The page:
As the astute reader will have surely noticed, I have dwelled a lot on the past in my last few posts. I confess a bout of nostalgia has certainly been overtaking me. I’m not sure if I’ll have a chance to run an RPG in the foreseeable future, but I am definitely getting a lot of inspiration from my old Arcana Unearthed books and my memories of the campaign I ran.
In all honesty it only lasted a few months, but it was memorable to me. Maybe because it was the last real game I had the opportunity to run. By this point I had begun naming my campaigns, usually based on some theme I wanted to explore that we often would never get to but which would guide where I was going. The Tides of Tymarre, Under a Sky of Green (my unsuccessful reboot of my Rimfaust campaign), and Scorched Sands and Souls. I even had a World of Darkness game: The Tallahassee Tango. Alliteration clearly featured heavily in my naming schemes of the day.
In my previous post about Scorched Sands and Souls I posted my aborted campaign “bible,” which I’d intended to pass on to one of the players so that they could keep the game going in spite of my moving away. Life, naturally, happens, and those plans didn’t really pan out the way any of us intended. In the write-up, I mentioned I would write about the plot threads that featured in the campaign. Unfortunately I didn’t get that far. I wish I did. I don’t remember some of them. Others I do, and for posterity’s sake I want to put some of them down.
So, why “Scorched Sands and Souls“? Glad you asked!
In Arcana Unearthed, there is a race of humanoids known as the verrik. They live in a desert known as Zalavat, and have a civilization older than any of the other races. Most of what they do is a mystery to the Lands of the Diamond Throne, as the majority of the Arcana Unearthed setting is called.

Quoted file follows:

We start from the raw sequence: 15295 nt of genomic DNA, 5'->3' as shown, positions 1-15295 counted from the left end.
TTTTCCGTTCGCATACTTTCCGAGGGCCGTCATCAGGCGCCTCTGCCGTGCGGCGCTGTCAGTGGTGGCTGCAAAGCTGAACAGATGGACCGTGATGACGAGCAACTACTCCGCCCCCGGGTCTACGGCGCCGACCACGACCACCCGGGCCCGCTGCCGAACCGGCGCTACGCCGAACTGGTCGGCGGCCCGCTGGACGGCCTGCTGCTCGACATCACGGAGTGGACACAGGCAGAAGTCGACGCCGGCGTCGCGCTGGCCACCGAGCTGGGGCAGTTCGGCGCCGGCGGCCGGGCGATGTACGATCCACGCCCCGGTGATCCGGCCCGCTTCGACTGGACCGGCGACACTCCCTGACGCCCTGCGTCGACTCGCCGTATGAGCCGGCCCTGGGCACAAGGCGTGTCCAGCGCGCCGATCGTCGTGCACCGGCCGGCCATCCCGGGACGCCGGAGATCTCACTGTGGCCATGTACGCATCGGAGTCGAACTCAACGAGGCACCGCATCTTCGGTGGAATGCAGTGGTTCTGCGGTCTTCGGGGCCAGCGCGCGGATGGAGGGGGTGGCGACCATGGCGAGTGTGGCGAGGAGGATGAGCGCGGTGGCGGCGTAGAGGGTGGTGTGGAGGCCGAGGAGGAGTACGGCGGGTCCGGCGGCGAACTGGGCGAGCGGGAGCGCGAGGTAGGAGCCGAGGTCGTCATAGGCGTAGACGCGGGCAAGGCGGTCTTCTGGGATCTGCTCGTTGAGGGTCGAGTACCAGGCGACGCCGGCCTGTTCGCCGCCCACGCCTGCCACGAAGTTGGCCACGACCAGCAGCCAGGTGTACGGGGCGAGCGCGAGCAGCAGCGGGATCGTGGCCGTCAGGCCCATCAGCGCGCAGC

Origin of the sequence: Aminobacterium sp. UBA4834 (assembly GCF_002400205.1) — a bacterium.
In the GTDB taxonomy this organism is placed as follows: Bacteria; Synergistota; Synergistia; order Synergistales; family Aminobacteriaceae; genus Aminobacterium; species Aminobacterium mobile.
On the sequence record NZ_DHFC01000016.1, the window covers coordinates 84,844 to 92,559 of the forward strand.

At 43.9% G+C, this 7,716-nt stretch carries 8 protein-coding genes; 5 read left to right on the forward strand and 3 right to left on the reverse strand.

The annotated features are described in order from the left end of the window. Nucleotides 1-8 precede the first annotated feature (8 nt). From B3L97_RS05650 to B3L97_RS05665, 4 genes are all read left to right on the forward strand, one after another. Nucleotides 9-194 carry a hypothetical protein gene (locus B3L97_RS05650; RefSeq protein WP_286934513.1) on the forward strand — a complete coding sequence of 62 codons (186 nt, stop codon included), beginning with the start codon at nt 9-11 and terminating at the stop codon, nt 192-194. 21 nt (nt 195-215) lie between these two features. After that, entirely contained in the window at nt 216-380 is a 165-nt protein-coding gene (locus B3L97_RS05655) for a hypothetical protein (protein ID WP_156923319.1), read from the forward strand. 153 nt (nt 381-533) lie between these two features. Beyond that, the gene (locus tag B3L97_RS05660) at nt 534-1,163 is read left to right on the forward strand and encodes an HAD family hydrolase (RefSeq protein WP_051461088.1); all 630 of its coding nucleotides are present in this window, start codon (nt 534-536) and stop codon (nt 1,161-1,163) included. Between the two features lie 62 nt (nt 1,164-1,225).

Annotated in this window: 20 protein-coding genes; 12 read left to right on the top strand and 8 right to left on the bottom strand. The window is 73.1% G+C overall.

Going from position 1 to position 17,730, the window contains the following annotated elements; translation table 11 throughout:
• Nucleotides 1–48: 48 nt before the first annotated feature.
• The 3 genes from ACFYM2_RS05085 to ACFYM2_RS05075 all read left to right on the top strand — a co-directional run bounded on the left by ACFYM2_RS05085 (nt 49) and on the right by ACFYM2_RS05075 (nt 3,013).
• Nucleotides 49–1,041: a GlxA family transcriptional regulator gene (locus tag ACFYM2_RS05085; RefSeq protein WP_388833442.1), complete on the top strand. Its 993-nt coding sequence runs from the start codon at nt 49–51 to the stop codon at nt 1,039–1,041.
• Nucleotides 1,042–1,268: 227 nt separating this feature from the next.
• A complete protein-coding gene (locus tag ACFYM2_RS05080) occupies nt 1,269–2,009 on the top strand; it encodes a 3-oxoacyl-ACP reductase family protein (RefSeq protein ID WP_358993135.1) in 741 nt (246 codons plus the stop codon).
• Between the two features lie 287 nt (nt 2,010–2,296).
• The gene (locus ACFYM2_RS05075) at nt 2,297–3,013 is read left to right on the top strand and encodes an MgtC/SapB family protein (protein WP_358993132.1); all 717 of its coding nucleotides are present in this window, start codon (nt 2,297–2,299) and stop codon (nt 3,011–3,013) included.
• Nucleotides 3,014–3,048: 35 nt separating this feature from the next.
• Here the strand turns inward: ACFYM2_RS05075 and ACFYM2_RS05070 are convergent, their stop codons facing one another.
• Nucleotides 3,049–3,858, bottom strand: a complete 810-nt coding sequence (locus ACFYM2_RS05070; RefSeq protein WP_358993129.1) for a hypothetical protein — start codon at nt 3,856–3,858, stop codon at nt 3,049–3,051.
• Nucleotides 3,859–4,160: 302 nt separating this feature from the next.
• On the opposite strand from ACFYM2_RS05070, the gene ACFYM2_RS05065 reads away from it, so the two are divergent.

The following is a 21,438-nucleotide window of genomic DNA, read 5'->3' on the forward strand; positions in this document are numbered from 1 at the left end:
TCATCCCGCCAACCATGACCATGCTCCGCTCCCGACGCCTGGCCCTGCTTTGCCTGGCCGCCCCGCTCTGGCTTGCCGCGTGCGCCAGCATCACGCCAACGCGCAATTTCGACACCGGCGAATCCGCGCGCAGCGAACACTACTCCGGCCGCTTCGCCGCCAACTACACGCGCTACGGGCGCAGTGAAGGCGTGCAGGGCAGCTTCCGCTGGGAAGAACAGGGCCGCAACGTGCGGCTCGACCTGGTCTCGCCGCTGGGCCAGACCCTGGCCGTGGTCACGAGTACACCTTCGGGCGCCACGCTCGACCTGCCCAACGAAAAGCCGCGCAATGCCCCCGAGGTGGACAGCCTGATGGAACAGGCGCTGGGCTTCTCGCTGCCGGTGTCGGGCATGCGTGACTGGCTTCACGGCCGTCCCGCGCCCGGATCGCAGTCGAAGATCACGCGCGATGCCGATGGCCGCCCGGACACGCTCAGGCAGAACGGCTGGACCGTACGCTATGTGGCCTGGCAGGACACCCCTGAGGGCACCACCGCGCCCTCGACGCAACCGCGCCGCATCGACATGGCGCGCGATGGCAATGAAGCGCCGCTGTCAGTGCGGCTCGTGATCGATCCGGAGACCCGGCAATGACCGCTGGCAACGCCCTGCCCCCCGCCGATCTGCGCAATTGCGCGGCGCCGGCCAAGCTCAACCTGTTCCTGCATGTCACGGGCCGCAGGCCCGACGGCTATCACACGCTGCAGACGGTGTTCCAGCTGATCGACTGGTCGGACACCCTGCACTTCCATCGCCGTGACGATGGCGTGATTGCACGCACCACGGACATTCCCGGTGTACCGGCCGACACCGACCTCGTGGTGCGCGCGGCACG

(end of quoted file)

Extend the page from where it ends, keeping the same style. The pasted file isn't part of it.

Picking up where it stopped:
A long time ago they were thought to worship a being known as Xyphon, an almost god-like entity who had evolved from a previous civilization: the Vnaxians. They ascended into energy beings, but Xyphon remained behind to shepherd the remaining people who would become the verrik. Wishing to seize control of their own destiny, the verrik banished him from the plane.
That’s all canon, and I thought it was pretty interesting stuff. Zalavat, however, was not the main focus of the campaign world and would take a lot of work to flesh out in a satisfactory way. In the meantime, there were plenty of other cool things I wanted to let the players explore, while dropping hints about what would (hopefully) turn out to be this really cool meta-plot tying into the ruins at Zalavat, dealing with the Curse of Xyphon, and so forth.
It was a bit far-reaching, and honestly given the time I knew I had left in school I was definitely biting off more than I could chew. Yet, while we never did get to Zalavat, there were plenty of great things that did happen along the way.
Next time I’ll talk about Junrath, a little village in the hinterlands where it all began.